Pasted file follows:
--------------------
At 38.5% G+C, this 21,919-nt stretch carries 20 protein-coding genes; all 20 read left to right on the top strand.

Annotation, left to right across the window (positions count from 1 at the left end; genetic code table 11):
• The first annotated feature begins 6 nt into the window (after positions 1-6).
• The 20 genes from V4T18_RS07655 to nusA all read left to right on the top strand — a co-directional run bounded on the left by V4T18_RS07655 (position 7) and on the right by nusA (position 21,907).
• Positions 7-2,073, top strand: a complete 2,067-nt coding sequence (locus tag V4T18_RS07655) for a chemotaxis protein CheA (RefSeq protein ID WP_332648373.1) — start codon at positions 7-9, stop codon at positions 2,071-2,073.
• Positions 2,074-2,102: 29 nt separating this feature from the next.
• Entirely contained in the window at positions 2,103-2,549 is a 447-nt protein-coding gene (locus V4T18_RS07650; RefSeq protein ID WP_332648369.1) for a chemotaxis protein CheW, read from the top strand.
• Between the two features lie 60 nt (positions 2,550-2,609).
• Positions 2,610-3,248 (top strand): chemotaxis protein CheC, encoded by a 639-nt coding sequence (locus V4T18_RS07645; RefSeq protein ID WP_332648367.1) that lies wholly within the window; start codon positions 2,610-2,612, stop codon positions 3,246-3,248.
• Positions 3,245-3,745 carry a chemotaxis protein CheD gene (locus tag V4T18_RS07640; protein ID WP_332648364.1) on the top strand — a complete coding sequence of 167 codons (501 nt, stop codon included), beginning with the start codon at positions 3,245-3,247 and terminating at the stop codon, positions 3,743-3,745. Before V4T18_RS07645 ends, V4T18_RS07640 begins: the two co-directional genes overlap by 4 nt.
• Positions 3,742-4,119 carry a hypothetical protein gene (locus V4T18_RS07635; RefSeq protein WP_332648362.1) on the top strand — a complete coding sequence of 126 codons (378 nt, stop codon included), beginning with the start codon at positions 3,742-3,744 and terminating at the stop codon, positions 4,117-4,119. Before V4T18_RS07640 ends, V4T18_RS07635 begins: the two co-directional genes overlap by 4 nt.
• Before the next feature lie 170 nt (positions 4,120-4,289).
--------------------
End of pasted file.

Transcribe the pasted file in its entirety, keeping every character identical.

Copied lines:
At 38.5% G+C, this 21,919-nt stretch carries 20 protein-coding genes; all 20 read left to right on the top strand.

Annotation, left to right across the window (positions count from 1 at the left end; genetic code table 11):
• The first annotated feature begins 6 nt into the window (after positions 1-6).
• The 20 genes from V4T18_RS07655 to nusA all read left to right on the top strand — a co-directional run bounded on the left by V4T18_RS07655 (position 7) and on the right by nusA (position 21,907).
• Positions 7-2,073, top strand: a complete 2,067-nt coding sequence (locus tag V4T18_RS07655) for a chemotaxis protein CheA (RefSeq protein ID WP_332648373.1) — start codon at positions 7-9, stop codon at positions 2,071-2,073.
• Positions 2,074-2,102: 29 nt separating this feature from the next.
• Entirely contained in the window at positions 2,103-2,549 is a 447-nt protein-coding gene (locus V4T18_RS07650; RefSeq protein ID WP_332648369.1) for a chemotaxis protein CheW, read from the top strand.
• Between the two features lie 60 nt (positions 2,550-2,609).
• Positions 2,610-3,248 (top strand): chemotaxis protein CheC, encoded by a 639-nt coding sequence (locus V4T18_RS07645; RefSeq protein ID WP_332648367.1) that lies wholly within the window; start codon positions 2,610-2,612, stop codon positions 3,246-3,248.
• Positions 3,245-3,745 carry a chemotaxis protein CheD gene (locus tag V4T18_RS07640; protein ID WP_332648364.1) on the top strand — a complete coding sequence of 167 codons (501 nt, stop codon included), beginning with the start codon at positions 3,245-3,247 and terminating at the stop codon, positions 3,743-3,745. Before V4T18_RS07645 ends, V4T18_RS07640 begins: the two co-directional genes overlap by 4 nt.
• Positions 3,742-4,119 carry a hypothetical protein gene (locus V4T18_RS07635; RefSeq protein WP_332648362.1) on the top strand — a complete coding sequence of 126 codons (378 nt, stop codon included), beginning with the start codon at positions 3,742-3,744 and terminating at the stop codon, positions 4,117-4,119. Before V4T18_RS07640 ends, V4T18_RS07635 begins: the two co-directional genes overlap by 4 nt.
• Before the next feature lie 170 nt (positions 4,120-4,289).